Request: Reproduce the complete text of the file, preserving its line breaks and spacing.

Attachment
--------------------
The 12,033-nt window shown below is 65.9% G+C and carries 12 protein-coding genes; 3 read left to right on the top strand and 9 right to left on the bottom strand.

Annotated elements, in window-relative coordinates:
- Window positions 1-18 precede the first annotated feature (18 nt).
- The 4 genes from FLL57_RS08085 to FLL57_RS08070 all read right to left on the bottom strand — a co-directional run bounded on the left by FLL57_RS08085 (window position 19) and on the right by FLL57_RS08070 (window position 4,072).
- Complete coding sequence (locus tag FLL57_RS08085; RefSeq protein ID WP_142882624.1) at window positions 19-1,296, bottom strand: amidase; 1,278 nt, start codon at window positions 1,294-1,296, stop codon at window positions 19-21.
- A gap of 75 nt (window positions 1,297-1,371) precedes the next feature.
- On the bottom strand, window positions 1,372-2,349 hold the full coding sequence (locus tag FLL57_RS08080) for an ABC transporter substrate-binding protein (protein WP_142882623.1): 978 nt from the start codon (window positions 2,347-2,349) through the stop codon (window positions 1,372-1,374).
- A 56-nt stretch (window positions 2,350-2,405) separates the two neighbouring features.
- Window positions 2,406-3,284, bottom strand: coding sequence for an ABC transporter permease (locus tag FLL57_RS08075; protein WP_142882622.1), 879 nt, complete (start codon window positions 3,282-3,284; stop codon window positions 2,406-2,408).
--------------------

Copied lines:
The 12,033-nt window shown below is 65.9% G+C and carries 12 protein-coding genes; 3 read left to right on the top strand and 9 right to left on the bottom strand.

Annotated elements, in window-relative coordinates:
- Window positions 1-18 precede the first annotated feature (18 nt).
- The 4 genes from FLL57_RS08085 to FLL57_RS08070 all read right to left on the bottom strand — a co-directional run bounded on the left by FLL57_RS08085 (window position 19) and on the right by FLL57_RS08070 (window position 4,072).
- Complete coding sequence (locus tag FLL57_RS08085; RefSeq protein ID WP_142882624.1) at window positions 19-1,296, bottom strand: amidase; 1,278 nt, start codon at window positions 1,294-1,296, stop codon at window positions 19-21.
- A gap of 75 nt (window positions 1,297-1,371) precedes the next feature.
- On the bottom strand, window positions 1,372-2,349 hold the full coding sequence (locus tag FLL57_RS08080) for an ABC transporter substrate-binding protein (protein WP_142882623.1): 978 nt from the start codon (window positions 2,347-2,349) through the stop codon (window positions 1,372-1,374).
- A 56-nt stretch (window positions 2,350-2,405) separates the two neighbouring features.
- Window positions 2,406-3,284, bottom strand: coding sequence for an ABC transporter permease (locus tag FLL57_RS08075; protein WP_142882622.1), 879 nt, complete (start codon window positions 3,282-3,284; stop codon window positions 2,406-2,408).